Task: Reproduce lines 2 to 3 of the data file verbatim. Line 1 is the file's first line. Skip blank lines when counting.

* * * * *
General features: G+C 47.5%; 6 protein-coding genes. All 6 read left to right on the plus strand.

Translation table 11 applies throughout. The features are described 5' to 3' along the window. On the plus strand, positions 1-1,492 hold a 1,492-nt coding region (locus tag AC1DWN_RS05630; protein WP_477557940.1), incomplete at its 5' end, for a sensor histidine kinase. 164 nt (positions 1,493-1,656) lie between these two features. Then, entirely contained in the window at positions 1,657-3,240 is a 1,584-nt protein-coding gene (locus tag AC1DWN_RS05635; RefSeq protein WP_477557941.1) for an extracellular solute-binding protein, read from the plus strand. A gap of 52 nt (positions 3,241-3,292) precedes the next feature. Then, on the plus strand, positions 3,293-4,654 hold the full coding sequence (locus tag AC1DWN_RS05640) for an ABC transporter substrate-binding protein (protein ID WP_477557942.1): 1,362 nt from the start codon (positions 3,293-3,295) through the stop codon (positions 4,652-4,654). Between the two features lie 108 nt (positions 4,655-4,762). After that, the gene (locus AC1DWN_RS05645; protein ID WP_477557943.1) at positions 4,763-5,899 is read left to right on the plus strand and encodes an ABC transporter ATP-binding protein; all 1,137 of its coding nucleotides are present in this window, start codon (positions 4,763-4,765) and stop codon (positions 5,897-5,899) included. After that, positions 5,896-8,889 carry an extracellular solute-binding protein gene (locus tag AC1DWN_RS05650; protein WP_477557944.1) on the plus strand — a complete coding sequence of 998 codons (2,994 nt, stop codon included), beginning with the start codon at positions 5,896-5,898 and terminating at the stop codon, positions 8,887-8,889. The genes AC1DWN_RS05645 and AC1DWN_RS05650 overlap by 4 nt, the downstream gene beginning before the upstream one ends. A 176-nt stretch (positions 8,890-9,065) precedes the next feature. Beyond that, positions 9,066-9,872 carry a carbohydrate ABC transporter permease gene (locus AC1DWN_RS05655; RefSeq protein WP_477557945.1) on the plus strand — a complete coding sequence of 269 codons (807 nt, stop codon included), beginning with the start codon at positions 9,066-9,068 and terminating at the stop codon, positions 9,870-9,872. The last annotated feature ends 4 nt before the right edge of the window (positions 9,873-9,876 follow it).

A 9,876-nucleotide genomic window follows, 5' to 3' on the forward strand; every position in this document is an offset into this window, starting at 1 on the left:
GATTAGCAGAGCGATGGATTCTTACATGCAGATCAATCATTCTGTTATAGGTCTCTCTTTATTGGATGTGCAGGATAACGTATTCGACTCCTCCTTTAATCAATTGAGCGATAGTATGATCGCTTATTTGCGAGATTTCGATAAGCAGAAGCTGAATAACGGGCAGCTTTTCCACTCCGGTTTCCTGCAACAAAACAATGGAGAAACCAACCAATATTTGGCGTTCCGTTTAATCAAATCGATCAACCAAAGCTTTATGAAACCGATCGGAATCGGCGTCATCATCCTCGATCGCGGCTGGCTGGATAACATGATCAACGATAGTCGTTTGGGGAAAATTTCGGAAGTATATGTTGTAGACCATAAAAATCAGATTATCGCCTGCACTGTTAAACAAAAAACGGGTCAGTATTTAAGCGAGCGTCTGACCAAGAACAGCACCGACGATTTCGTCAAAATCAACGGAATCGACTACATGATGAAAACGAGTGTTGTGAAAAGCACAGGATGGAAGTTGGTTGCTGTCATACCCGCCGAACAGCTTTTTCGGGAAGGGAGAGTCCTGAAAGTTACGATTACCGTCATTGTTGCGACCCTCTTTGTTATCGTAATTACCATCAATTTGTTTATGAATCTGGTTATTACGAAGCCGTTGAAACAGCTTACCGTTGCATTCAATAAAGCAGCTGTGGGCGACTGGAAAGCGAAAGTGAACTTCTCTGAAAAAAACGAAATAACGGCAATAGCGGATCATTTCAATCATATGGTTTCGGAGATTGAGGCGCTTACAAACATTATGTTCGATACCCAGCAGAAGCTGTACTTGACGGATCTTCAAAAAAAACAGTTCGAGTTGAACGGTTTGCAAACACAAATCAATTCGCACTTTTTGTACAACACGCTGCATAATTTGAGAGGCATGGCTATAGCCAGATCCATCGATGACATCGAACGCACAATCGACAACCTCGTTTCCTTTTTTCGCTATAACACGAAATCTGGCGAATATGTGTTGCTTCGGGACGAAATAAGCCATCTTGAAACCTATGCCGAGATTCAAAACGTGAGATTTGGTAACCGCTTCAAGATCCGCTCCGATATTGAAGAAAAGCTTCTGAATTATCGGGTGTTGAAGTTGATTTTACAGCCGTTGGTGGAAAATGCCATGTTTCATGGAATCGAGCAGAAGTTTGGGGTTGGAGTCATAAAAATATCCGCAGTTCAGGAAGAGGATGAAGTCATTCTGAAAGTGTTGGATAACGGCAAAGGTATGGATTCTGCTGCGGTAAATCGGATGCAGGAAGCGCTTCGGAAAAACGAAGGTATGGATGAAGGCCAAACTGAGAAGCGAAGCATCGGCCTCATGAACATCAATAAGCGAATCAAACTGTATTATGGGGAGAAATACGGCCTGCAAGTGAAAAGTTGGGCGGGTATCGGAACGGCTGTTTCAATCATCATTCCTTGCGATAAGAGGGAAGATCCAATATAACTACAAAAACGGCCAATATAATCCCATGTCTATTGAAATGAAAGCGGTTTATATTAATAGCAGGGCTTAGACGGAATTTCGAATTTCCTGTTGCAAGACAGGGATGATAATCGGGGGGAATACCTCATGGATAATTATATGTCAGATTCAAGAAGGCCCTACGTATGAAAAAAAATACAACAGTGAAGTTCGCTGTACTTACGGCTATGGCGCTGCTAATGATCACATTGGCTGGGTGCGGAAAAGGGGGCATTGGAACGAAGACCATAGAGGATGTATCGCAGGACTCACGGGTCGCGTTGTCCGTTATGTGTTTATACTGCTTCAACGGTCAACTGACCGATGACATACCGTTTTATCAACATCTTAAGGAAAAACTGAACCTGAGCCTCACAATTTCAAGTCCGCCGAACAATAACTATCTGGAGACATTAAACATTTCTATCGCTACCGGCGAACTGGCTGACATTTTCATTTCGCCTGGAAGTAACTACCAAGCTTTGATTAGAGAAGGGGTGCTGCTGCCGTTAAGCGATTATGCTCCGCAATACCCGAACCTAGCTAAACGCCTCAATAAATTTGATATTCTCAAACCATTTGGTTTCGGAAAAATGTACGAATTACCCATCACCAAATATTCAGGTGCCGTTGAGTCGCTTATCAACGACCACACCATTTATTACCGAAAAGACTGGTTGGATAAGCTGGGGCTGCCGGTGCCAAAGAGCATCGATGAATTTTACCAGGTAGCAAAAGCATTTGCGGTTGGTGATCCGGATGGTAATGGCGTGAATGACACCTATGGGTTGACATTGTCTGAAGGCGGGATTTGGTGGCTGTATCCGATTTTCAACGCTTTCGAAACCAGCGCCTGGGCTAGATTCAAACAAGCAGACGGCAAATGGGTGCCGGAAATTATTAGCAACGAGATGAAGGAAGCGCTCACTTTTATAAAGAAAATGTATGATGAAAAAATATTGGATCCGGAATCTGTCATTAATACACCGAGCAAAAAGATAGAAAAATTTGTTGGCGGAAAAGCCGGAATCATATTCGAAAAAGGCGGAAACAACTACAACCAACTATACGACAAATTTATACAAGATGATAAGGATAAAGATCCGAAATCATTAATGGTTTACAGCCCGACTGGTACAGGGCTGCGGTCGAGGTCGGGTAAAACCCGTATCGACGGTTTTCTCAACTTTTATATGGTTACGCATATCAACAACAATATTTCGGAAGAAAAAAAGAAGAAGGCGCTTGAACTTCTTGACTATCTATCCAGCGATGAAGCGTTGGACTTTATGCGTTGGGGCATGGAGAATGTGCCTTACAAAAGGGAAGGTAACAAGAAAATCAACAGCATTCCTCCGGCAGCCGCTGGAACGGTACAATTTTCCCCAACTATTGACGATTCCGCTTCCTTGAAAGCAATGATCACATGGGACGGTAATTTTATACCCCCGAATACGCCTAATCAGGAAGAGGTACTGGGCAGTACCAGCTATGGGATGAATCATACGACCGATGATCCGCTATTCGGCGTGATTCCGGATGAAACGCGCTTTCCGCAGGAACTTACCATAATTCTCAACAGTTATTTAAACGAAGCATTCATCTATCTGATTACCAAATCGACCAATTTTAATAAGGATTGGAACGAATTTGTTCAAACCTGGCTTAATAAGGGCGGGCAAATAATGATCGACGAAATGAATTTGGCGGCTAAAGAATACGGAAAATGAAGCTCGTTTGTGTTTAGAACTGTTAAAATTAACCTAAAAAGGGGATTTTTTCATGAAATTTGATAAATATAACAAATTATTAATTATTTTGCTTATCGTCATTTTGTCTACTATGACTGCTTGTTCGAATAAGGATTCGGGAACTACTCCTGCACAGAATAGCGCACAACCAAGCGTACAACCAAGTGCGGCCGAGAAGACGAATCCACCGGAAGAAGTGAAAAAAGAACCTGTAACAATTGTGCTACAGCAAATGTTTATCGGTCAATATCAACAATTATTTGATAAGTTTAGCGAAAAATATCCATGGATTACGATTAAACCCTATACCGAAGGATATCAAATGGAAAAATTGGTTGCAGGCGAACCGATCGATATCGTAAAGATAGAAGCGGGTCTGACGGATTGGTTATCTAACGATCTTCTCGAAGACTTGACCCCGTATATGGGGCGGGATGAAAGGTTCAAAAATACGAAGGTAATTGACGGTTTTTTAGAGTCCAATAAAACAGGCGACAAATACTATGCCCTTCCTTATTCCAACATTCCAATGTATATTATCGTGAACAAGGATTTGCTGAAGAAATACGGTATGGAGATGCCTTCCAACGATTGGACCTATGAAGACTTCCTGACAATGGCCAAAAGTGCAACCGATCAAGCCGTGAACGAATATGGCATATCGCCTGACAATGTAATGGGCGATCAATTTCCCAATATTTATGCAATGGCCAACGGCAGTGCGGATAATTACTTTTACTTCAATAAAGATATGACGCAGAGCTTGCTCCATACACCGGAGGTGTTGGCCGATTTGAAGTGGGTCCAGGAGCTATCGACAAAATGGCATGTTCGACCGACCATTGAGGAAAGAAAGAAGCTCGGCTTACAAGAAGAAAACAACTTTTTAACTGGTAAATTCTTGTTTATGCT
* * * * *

Translation table 11 applies throughout. The features are described 5' to 3' along the window. On the plus strand, positions 1-1,492 hold a 1,492-nt coding region (locus tag AC1DWN_RS05630; protein WP_477557940.1), incomplete at its 5' end, for a sensor histidine kinase. 164 nt (positions 1,493-1,656) lie between these two features. Then, entirely contained in the window at positions 1,657-3,240 is a 1,584-nt protein-coding gene (locus tag AC1DWN_RS05635; RefSeq protein WP_477557941.1) for an extracellular solute-binding protein, read from the plus strand. A gap of 52 nt (positions 3,241-3,292) precedes the next feature. Then, on the plus strand, positions 3,293-4,654 hold the full coding sequence (locus tag AC1DWN_RS05640) for an ABC transporter substrate-binding protein (protein ID WP_477557942.1): 1,362 nt from the start codon (positions 3,293-3,295) through the stop codon (positions 4,652-4,654). Between the two features lie 108 nt (positions 4,655-4,762). After that, the gene (locus AC1DWN_RS05645; protein ID WP_477557943.1) at positions 4,763-5,899 is read left to right on the plus strand and encodes an ABC transporter ATP-binding protein; all 1,137 of its coding nucleotides are present in this window, start codon (positions 4,763-4,765) and stop codon (positions 5,897-5,899) included. After that, positions 5,896-8,889 carry an extracellular solute-binding protein gene (locus tag AC1DWN_RS05650; protein WP_477557944.1) on the plus strand — a complete coding sequence of 998 codons (2,994 nt, stop codon included), beginning with the start codon at positions 5,896-5,898 and terminating at the stop codon, positions 8,887-8,889. The genes AC1DWN_RS05645 and AC1DWN_RS05650 overlap by 4 nt, the downstream gene beginning before the upstream one ends. A 176-nt stretch (positions 8,890-9,065) precedes the next feature. Beyond that, positions 9,066-9,872 carry a carbohydrate ABC transporter permease gene (locus AC1DWN_RS05655; RefSeq protein WP_477557945.1) on the plus strand — a complete coding sequence of 269 codons (807 nt, stop codon included), beginning with the start codon at positions 9,066-9,068 and terminating at the stop codon, positions 9,870-9,872. The last annotated feature ends 4 nt before the right edge of the window (positions 9,873-9,876 follow it).

A 9,876-nucleotide genomic window follows, 5' to 3' on the forward strand; every position in this document is an offset into this window, starting at 1 on the left: